Community Engagement Week Wraps Up

After three days of engaging in service learning by volunteering at local nonprofit organizations and schools, Collegiate School 9th Graders today wrapped up their Community Engagement Week.
An annual event each February, this year’s theme was A Strong Community Invests in its People and focused on three groups: youth, people with disabilities and the aging.

After preparing for the week on Monday, the 9th Graders spent Tuesday through Thursday at 13 partner organizations that work with members of these populations, including Lakewood Manor, The Hermitage, Faison School, Ridge Elementary School, St. James Children’s Center and the Children’s Museum of Richmond. The students interacted with residents and students and performed various duties depending on the organization’s needs.

At Ridge Elementary School, for example, Collegiate students spent time with children in all grades reading, practicing vocabulary, playing at recess, socializing and answering questions about transitioning into Middle School.

“Collegiate students experienced the challenges of learning English as a second language, the diversity of the Ridge student body and acknowledged that teaching must be as fulfilling as it is exhausting,” said Collegiate’s Director Economic and Entrepreneurship Education Trina Clemans, who accompanied students to the school.

On Friday, the class reflected on their week’s work and heard from Rev. Ben Campbell, an Episcopal priest and author of Richmond’s Unhealed History, who spoke on poverty and race in the Richmond region. He explained how wealth gives freedom and opportunity while poverty gives struggle and meaning, and people’s lives are a mixture of both in different proportions.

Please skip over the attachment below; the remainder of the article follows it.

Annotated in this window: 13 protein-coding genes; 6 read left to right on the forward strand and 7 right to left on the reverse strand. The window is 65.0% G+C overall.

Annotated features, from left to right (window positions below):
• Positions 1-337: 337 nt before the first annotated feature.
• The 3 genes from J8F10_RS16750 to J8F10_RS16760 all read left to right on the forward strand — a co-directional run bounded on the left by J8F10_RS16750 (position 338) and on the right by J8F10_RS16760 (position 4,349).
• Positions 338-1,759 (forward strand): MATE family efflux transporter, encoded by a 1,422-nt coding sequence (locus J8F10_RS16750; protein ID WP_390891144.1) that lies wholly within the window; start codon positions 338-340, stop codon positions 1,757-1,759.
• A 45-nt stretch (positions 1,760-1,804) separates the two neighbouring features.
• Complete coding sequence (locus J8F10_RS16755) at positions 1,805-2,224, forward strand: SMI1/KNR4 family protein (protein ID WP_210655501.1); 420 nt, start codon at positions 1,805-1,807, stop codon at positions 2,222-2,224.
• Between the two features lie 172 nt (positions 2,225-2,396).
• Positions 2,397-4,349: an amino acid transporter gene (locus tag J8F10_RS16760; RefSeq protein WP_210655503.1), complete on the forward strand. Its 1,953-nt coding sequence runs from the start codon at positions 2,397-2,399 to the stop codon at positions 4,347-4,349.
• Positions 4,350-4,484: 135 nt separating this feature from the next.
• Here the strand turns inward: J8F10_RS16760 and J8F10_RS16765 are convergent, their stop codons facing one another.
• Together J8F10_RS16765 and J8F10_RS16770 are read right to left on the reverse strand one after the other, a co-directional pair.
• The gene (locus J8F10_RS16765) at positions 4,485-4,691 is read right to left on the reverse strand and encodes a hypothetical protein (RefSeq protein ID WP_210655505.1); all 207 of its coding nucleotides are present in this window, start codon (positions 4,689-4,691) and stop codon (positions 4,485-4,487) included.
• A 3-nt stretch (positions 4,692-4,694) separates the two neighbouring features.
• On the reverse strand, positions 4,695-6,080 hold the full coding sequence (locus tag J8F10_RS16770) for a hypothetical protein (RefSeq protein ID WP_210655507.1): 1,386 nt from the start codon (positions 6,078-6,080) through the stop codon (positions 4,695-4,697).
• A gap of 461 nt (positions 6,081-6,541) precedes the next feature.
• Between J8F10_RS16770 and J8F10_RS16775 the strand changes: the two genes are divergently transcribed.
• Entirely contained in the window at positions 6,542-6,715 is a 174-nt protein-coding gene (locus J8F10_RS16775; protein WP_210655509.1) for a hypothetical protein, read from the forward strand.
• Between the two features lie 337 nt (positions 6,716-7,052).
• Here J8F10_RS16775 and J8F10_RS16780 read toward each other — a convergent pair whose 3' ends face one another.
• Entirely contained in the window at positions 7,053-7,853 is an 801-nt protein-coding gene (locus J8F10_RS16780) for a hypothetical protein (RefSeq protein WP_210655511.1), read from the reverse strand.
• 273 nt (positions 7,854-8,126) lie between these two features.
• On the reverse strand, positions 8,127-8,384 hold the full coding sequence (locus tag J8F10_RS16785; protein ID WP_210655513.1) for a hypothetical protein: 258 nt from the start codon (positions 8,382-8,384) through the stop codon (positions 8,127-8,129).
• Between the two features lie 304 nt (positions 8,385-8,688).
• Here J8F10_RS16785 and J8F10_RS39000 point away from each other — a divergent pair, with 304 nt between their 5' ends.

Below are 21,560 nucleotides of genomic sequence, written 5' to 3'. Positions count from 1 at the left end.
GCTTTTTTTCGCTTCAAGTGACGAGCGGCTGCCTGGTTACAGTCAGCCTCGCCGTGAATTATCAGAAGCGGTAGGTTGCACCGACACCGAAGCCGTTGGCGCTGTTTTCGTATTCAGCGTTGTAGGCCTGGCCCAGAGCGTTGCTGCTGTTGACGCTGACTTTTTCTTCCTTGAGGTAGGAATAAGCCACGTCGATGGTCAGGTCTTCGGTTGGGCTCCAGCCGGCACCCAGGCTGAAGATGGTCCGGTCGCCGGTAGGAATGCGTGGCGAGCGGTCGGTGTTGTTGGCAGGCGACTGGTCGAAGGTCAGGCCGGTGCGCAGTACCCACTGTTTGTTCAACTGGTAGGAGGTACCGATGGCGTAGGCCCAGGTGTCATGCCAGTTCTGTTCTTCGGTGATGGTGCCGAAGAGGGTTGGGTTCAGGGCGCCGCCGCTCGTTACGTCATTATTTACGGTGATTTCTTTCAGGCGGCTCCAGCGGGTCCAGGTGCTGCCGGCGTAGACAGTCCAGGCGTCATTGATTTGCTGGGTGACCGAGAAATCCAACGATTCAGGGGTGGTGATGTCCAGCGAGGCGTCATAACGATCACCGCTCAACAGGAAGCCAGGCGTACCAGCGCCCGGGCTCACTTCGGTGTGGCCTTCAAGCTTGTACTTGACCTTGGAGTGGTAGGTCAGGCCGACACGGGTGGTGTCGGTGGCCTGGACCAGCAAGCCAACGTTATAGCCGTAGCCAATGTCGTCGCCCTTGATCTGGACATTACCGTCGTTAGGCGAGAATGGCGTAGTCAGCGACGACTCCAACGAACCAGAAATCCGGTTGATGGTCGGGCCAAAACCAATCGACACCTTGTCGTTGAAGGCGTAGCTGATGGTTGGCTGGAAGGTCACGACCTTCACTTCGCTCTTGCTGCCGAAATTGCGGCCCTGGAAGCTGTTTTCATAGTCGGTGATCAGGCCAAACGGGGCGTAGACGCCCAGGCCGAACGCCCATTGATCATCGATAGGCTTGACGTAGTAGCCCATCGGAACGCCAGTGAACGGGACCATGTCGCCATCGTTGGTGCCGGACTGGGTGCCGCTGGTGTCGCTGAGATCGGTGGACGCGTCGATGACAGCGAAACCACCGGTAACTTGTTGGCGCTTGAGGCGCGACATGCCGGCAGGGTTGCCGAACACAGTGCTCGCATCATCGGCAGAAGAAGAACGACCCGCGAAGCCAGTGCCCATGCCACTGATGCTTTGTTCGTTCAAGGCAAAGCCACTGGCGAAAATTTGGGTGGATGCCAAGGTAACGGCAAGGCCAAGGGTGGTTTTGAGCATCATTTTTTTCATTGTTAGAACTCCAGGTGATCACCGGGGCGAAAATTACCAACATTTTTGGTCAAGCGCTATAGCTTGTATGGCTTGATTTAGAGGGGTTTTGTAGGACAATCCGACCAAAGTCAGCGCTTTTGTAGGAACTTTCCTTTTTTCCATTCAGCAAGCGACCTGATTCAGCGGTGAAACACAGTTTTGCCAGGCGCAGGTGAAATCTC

“This week has been a voyage of discovery you have just begun,” said Rev. Campbell. “You have to find your place in the human context so that you can make a difference.”

The students then participated in four different “advocacy workshops” related to public speaking, letter writing, social media and community relationships to learn skills and opportunities for impacting local issues.

After this week of hands-on experience, the students gained knowledge about the community around them and perhaps became familiar with an organization or population that sparked an interest in them, says Suzanne Fleming, Collegiate's Director of Civic Engagement and Service Learning.

“We want them to have a deeper understanding of the issues and provide them with the tools to go out into the community and have their voices heard,” she said.
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